Death is an inescapable fact of life, and stars are no exception. Eventually stars burn through their nuclear fuel and die - even our sun has an expiration date.
But a pair of burnt-out white dwarf stars are finding a scientific afterlife, enabling astrophysicists to indirectly observe gravitational waves - faint ripples in the fabric of spacetime that travel outward, much like tossing a stone in a still pond.
Gravitational waves were first predicted by Einstein's general theory of relativity in 1916. At the time, we didn't have the technology to detect them, since they are very weak and fade very quickly, although scientists found indirect evidence in the radio wave regime of their existence in observations of a binary pulsar - work that won the Nobel Prize in Physics in 1993.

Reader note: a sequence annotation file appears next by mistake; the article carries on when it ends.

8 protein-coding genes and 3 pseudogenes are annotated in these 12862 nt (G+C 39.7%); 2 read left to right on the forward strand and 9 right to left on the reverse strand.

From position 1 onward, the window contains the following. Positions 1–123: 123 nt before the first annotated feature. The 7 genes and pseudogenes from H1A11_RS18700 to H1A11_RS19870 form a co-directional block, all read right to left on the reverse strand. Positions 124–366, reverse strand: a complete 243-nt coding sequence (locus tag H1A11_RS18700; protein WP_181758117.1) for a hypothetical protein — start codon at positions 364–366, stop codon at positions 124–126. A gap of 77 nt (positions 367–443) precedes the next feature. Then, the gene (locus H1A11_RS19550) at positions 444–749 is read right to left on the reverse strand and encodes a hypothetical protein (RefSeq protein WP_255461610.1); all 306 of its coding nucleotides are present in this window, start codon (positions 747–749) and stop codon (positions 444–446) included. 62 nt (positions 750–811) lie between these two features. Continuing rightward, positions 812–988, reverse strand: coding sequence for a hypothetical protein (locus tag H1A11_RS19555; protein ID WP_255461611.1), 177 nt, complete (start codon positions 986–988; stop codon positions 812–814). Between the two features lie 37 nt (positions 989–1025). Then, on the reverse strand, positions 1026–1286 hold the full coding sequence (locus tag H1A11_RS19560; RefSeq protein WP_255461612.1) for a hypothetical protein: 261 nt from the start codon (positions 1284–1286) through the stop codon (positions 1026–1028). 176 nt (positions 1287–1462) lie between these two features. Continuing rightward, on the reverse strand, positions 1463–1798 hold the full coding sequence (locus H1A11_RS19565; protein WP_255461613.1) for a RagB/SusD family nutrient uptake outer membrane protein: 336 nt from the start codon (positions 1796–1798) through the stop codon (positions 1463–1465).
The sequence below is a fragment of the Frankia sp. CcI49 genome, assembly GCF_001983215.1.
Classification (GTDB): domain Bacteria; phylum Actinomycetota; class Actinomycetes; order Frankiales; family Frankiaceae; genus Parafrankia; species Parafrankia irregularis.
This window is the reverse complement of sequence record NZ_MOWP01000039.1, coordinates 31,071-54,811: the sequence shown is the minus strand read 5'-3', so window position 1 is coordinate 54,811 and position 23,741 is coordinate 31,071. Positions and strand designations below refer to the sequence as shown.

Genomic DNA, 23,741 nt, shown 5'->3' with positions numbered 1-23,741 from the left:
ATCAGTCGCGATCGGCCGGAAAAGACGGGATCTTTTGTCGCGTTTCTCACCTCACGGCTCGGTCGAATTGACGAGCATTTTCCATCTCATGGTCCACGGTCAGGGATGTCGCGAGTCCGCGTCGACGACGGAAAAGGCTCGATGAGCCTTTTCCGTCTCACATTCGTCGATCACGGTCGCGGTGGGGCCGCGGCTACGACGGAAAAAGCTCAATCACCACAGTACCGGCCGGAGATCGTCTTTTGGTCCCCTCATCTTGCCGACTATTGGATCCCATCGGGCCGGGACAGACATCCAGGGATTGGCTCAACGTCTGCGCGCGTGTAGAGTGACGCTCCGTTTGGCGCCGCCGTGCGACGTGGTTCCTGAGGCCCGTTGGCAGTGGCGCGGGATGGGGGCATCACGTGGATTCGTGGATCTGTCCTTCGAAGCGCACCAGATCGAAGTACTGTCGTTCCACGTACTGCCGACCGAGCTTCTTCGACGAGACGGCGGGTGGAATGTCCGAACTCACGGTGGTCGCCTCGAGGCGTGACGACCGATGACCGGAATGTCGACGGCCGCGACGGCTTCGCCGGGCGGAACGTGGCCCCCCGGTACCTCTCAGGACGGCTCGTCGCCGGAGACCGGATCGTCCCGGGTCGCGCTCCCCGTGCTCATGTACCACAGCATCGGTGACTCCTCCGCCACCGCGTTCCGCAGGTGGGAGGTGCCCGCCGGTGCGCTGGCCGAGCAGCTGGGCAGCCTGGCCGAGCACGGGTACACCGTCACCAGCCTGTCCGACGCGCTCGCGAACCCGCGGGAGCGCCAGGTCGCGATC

These waves should be detectable by a a gravitational wave detector - namely, the upgraded Laser Interferometer Gravitational Observatory (LIGO), which has been searching space for gravity waves since it opened in 2002. LIGO is a joint project between scientists at MIT, Caltech, and many other colleges and universities.
Originally, NASA planned to build a similar gravitational wave detector in space, dubbed LISA (Laser Interferometer Space Antenna), but tightened funding led to the agency scrapping those plans last year. A similar fate befell the European Space Agency's scaled-down version, the New Gravitational Wave Observatory (although Cosmic Variance reports some intriguing rumors that we still may see such a detector in the next wave of ESA projects).
Until (if) such a project transpires, astrophysicists are looking for alternative methods to detect gravitational waves, such as the merging of binary neutron stars.
Now astronomers have confirmed more indirect evidence in the optical regime of gravitational waves emitting from a pair of dead white dwarf stars. Their results will appear in The Astrophysical Journal Letters.